I struggled taking a foreign language in school. I do think that learning Combat Veteran with PTSD should count for 4 years of a foreign language and any college. I am sure that I speak it better than anyone that graduated from even the best college. There is no textbook for learning “Combat Veteran with PTSD”.

There were days that I wish we had a camera recording our conversations and fights. It was apparent that we did not see things the same way. He never remembered the way he talked to me. He never remembered what I said. I am not sure I did either. All I know is we were not communicating well. Looking back it must have been like having a debate at the UN where no one had those little headsets on.

I knew that if we were going to have any chance of having a strong relationship or any relationship for that matter we had to learn to communicate. Our conversations, disagreements and arguments were becoming toxic. They drained everything from me, and I walked away feeling beat up and defeated. I felt like what I had to say did not matter. It was always my fault. I ended up saying I was sorry for things I was not sorry for and sometimes things that I did not even do just to have peace. I did not realize at the time that was my biggest mistake.

The longer we communicated this way the more bitter and resentful I became. I no longer felt the love I once felt. I was hurting and angry. Who feels hurt because they cook a good dinner? Who feels resentful because they left one word out of a 30-minute conversation when he only wanted to listen to 5 minutes of it? I did.

Something had to change. I just did not know where to start and I was having a hard time realizing that any of this could be my fault. How was it my fault because I sat with my arms folded like I had done my entire life? How was it my fault because he did not remember me telling him something? How was any of this my fault? It was.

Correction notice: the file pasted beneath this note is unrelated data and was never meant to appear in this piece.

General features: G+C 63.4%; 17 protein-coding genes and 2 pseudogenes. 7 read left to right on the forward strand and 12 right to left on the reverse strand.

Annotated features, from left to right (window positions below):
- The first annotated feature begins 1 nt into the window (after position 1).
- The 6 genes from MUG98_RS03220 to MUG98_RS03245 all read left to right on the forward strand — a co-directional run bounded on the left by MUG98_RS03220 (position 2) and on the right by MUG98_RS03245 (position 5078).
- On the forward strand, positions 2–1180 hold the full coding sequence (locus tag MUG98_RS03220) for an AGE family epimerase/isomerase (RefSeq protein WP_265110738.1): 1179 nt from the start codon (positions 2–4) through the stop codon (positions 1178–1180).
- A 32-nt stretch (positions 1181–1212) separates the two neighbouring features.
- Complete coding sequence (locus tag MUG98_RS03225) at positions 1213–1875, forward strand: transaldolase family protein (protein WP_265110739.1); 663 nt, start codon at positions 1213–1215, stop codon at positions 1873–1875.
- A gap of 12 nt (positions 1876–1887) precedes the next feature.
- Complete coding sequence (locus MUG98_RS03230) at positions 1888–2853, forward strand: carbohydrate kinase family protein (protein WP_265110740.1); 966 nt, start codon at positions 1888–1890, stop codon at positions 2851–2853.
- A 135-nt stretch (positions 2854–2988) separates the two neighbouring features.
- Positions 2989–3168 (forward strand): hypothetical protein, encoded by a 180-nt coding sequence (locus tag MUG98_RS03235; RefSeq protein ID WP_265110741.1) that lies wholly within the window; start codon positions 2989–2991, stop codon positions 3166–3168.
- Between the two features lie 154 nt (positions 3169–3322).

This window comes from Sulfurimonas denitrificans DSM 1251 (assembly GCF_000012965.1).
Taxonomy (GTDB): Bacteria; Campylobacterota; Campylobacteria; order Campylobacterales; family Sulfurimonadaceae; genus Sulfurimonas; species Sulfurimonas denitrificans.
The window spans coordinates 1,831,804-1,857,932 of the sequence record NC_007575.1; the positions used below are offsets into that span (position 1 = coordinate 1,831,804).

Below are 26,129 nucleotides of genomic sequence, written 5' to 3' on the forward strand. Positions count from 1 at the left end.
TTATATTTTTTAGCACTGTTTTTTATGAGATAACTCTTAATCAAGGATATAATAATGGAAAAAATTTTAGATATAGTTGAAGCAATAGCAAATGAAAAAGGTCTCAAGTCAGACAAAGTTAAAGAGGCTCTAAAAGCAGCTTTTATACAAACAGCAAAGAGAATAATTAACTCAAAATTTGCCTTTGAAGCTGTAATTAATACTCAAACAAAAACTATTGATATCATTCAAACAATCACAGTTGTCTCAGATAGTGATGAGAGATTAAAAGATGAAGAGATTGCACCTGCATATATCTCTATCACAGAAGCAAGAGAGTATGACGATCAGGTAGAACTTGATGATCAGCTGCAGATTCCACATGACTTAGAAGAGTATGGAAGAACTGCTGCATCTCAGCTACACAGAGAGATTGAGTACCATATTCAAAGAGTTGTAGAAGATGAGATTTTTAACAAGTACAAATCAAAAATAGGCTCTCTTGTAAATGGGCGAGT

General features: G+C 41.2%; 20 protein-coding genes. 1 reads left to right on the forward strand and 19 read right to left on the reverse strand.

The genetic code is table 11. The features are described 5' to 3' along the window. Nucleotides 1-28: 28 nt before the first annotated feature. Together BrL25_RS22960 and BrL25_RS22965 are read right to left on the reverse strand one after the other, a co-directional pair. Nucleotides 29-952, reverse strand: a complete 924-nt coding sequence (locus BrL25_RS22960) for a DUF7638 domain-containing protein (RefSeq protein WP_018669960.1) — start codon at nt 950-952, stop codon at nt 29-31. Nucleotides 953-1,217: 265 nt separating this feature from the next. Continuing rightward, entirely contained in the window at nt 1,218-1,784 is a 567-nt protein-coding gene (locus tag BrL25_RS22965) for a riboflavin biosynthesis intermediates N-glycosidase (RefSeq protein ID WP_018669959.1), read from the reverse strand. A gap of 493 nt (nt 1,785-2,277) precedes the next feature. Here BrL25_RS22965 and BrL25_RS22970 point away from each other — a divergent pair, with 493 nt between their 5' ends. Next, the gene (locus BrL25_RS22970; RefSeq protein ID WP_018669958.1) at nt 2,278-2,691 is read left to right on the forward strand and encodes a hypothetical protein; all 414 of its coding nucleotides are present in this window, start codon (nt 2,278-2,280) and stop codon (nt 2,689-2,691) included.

I saw PTSD as the blame for everything. I was afraid to communicate because I was afraid it would cause a trigger. I did not tell him every detail of a 30-minute conversation because it felt like an interrogation. I lost confidence in myself and began to question my feelings. I let PTSD control our lives.

Living in a house with no communication creates loneliness and isolation. That leads to depression and I was quickly becoming depressed. I knew I had to find a way to communicate. Initially I thought why did I have to be the one to change, then I realized that I was the one who wanted change.

I realized that if I had a child that was deaf, I would learn sign language. I would learn what triggered my child with Autism and find a way to communicate with them. I communicated with some of my patients that were on a ventilator by using eye movements. I could learn to communicate with my Veteran with PTSD too and I have.

Stay tuned for more of our story.